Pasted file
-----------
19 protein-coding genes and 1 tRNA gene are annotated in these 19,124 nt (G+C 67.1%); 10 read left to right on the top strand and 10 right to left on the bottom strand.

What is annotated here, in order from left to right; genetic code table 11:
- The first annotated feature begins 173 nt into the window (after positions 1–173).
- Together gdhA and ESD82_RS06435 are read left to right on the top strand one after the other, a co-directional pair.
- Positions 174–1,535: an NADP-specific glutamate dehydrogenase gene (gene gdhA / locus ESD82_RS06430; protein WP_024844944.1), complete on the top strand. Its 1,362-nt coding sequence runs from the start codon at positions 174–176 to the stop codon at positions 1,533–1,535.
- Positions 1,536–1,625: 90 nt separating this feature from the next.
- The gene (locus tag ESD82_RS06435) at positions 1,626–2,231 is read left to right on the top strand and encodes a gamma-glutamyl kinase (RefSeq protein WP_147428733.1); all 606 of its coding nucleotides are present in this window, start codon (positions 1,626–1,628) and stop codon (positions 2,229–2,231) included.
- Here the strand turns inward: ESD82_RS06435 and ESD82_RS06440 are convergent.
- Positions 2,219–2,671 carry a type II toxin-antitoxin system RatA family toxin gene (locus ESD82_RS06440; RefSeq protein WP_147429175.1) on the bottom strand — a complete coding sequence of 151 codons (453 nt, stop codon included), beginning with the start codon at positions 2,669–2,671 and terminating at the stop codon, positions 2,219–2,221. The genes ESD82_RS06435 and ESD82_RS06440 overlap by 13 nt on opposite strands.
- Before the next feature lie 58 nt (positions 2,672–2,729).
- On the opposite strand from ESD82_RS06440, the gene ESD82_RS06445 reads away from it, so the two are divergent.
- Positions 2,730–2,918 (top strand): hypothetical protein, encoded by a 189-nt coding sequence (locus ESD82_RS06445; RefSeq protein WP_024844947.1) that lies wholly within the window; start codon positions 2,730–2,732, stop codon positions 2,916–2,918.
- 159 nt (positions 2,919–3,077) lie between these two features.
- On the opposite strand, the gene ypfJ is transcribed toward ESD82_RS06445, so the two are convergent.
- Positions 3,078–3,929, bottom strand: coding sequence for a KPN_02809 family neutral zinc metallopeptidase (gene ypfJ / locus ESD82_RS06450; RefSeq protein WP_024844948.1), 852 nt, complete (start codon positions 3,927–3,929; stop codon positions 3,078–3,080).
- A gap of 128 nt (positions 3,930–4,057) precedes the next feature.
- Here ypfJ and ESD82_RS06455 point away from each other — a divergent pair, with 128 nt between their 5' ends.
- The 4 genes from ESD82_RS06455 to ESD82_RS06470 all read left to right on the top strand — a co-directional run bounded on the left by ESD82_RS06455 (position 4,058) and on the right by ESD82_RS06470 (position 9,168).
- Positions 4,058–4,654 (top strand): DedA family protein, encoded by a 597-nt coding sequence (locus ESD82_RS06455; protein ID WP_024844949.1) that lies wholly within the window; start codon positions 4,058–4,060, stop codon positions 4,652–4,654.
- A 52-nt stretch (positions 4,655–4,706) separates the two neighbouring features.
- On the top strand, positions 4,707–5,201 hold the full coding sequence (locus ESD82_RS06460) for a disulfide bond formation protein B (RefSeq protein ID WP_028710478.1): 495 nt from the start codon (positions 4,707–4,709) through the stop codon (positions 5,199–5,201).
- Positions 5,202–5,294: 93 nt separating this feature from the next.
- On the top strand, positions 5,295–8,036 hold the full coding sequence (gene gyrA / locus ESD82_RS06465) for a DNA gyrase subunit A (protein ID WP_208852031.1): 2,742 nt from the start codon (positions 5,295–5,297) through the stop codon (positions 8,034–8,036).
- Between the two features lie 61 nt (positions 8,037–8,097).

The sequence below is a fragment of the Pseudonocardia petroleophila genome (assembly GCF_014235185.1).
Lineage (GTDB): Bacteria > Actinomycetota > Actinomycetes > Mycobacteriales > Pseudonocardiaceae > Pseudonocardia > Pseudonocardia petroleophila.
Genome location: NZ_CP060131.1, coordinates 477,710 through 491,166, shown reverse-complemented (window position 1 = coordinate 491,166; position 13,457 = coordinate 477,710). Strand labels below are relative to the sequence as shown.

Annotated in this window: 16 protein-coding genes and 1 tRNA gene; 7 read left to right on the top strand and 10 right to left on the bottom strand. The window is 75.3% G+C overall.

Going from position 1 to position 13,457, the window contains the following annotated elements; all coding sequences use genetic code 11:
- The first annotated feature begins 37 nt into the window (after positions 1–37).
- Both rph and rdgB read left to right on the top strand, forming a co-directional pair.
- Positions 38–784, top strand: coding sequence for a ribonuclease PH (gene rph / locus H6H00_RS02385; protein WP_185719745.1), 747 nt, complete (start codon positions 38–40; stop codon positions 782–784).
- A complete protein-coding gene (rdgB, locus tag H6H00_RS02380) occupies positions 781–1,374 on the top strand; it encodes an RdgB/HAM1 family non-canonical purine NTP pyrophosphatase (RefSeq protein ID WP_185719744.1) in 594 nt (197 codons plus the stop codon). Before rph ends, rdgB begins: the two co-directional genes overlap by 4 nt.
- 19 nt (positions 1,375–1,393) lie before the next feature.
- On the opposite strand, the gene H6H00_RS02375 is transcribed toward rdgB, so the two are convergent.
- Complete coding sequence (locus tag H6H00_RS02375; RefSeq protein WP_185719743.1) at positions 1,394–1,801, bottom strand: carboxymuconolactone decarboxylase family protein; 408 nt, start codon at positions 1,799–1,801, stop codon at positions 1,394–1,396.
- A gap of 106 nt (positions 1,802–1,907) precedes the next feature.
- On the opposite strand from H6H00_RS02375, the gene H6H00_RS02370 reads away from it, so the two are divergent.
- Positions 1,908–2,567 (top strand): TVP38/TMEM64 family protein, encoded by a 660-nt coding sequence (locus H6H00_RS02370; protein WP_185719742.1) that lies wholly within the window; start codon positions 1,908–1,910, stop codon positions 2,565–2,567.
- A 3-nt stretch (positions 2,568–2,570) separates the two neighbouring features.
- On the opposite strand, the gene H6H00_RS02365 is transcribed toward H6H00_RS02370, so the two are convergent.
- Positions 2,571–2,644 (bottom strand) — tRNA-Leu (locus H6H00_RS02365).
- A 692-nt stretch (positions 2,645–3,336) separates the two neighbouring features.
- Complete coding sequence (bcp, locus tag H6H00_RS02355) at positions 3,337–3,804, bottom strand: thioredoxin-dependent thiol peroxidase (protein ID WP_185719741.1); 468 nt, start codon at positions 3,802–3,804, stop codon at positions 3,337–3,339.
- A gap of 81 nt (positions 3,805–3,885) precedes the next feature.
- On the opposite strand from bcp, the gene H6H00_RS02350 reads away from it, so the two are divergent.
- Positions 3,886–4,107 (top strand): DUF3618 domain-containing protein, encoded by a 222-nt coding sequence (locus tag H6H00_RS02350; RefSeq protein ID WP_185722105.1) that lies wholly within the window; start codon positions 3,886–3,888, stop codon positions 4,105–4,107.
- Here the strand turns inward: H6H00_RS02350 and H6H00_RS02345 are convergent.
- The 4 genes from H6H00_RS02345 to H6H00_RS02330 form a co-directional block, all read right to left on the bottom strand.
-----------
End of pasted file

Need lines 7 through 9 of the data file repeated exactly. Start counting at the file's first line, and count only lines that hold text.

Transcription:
- The gene (locus tag ESD82_RS06435) at positions 1,626–2,231 is read left to right on the top strand and encodes a gamma-glutamyl kinase (RefSeq protein WP_147428733.1); all 606 of its coding nucleotides are present in this window, start codon (positions 1,626–1,628) and stop codon (positions 2,229–2,231) included.
- Here the strand turns inward: ESD82_RS06435 and ESD82_RS06440 are convergent.
- Positions 2,219–2,671 carry a type II toxin-antitoxin system RatA family toxin gene (locus ESD82_RS06440; RefSeq protein WP_147429175.1) on the bottom strand — a complete coding sequence of 151 codons (453 nt, stop codon included), beginning with the start codon at positions 2,669–2,671 and terminating at the stop codon, positions 2,219–2,221. The genes ESD82_RS06435 and ESD82_RS06440 overlap by 13 nt on opposite strands.